I adopted the term “scream weight” into my personal vocabulary within seconds after reading it in Dr. Barbara Berkeley’s book “Refuse to Regain.” It’s just so intuitively perfect, because everyone has a number that they really, really don’t want to see on the scale, a weight that makes them want to scream. And if there’s one thing I’ve learned in my “normal people” interviews, it’s that people who manage to stay within or close to a normal weight range have some kind of a warning system that activates a response — a “scream weight” or a belt notch or a pair of jeans they refuse to outgrow.
Lately, though, I’ve been wondering if there isn’t a problem with that term. Because while a person of normal weight (a NOW, or never overweight person, in Berkeley-speak) might respond to that number with a purposeful scream — like the kind you might issue before delivering a karate chop — a previously overweight person (POW) like myself is more likely to respond with a scream of terror. The kind you hear in horror movies and nightmares.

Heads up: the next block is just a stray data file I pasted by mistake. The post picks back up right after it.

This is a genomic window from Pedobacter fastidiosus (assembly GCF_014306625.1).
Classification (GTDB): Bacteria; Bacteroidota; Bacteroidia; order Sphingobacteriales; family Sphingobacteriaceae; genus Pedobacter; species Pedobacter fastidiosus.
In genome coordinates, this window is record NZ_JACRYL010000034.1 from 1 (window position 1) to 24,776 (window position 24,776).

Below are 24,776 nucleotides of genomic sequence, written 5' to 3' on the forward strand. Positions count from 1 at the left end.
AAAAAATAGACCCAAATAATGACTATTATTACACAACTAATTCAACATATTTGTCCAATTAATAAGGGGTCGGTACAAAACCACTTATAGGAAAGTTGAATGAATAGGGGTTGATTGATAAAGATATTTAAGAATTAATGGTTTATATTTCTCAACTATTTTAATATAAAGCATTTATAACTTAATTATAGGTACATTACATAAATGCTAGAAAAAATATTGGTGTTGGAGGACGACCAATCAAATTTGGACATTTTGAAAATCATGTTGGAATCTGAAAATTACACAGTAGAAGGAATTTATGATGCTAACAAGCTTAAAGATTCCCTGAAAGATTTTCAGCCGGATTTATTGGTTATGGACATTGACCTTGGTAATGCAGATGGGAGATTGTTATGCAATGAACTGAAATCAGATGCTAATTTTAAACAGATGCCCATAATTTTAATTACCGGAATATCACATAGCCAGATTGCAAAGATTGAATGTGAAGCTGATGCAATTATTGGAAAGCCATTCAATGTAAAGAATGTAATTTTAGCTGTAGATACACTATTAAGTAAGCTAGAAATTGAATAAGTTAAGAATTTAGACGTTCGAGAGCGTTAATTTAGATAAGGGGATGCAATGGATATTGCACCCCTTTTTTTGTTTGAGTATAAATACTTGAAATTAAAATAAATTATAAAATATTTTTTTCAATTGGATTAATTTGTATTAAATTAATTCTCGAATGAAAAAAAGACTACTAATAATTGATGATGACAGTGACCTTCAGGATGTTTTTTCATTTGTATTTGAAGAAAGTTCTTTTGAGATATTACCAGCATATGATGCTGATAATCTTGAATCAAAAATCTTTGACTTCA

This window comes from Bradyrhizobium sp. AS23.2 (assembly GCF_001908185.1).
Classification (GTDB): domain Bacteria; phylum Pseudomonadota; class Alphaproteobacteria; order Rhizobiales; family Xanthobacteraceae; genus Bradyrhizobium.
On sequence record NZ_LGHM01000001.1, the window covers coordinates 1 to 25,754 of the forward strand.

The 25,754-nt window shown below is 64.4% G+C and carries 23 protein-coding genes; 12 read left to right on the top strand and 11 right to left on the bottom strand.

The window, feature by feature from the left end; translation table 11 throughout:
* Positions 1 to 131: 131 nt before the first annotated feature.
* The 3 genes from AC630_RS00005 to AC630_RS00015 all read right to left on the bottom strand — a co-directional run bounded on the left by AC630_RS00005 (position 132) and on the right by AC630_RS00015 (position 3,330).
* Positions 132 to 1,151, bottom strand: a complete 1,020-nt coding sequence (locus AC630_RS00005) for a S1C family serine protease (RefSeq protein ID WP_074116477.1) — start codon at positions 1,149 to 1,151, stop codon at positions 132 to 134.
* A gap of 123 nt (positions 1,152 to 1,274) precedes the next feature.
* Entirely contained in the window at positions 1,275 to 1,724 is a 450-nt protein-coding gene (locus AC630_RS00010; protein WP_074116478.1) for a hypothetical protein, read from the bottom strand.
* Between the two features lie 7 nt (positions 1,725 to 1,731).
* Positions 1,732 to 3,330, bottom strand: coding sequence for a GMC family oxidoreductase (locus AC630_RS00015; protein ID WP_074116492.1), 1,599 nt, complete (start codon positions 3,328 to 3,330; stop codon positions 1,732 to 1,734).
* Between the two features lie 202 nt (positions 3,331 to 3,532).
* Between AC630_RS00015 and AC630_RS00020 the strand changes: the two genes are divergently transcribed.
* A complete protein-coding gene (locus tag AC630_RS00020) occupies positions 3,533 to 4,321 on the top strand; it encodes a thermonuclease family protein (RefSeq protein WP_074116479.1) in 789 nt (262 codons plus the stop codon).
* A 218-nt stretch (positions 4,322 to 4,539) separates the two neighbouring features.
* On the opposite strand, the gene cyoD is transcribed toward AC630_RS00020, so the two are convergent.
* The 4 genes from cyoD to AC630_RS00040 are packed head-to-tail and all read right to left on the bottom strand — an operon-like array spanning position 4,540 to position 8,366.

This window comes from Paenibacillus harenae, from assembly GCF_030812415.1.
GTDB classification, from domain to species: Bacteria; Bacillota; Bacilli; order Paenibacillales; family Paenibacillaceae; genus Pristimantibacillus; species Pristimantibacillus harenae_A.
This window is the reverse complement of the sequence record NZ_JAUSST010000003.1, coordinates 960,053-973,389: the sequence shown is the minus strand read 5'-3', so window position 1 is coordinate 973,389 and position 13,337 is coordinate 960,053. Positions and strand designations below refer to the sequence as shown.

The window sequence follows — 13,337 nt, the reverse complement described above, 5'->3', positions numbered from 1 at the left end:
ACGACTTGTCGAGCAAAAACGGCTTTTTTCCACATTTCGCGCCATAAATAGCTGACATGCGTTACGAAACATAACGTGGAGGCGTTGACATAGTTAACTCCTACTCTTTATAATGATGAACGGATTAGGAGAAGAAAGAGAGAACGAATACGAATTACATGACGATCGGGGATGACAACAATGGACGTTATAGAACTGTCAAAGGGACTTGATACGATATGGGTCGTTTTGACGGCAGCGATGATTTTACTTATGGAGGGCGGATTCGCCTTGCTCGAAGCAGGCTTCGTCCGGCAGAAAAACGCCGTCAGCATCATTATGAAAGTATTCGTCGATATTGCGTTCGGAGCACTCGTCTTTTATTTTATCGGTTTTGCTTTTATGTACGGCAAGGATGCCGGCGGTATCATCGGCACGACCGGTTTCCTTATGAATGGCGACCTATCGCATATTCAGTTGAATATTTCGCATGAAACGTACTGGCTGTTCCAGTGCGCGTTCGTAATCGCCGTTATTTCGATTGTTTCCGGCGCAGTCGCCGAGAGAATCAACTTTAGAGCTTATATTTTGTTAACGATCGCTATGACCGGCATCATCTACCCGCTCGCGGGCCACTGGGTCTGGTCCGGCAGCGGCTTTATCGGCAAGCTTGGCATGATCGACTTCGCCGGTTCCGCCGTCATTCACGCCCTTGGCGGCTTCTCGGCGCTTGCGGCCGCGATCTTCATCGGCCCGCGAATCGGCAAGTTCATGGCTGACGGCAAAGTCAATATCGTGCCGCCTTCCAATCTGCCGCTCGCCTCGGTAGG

The people who emit those kind of screams tend not to escape the neighborhood ax murderer. They either freeze in their tracks, or do something counterproductive that seals their fate. Faced with a terrifying number on the scale, their response is to eat more — maybe even go on a binge.
I purposefully set my scream weight just one pound above my official Weight Watchers goal range. Which means it’s probably not so much a scream weight as a warning weight, because it’s still within what insurance companies call the “healthy weight range.” When I see that number, I know to take various evasive maneuvers if I don‘t want to wind up reliving nightmares of my life as a POW.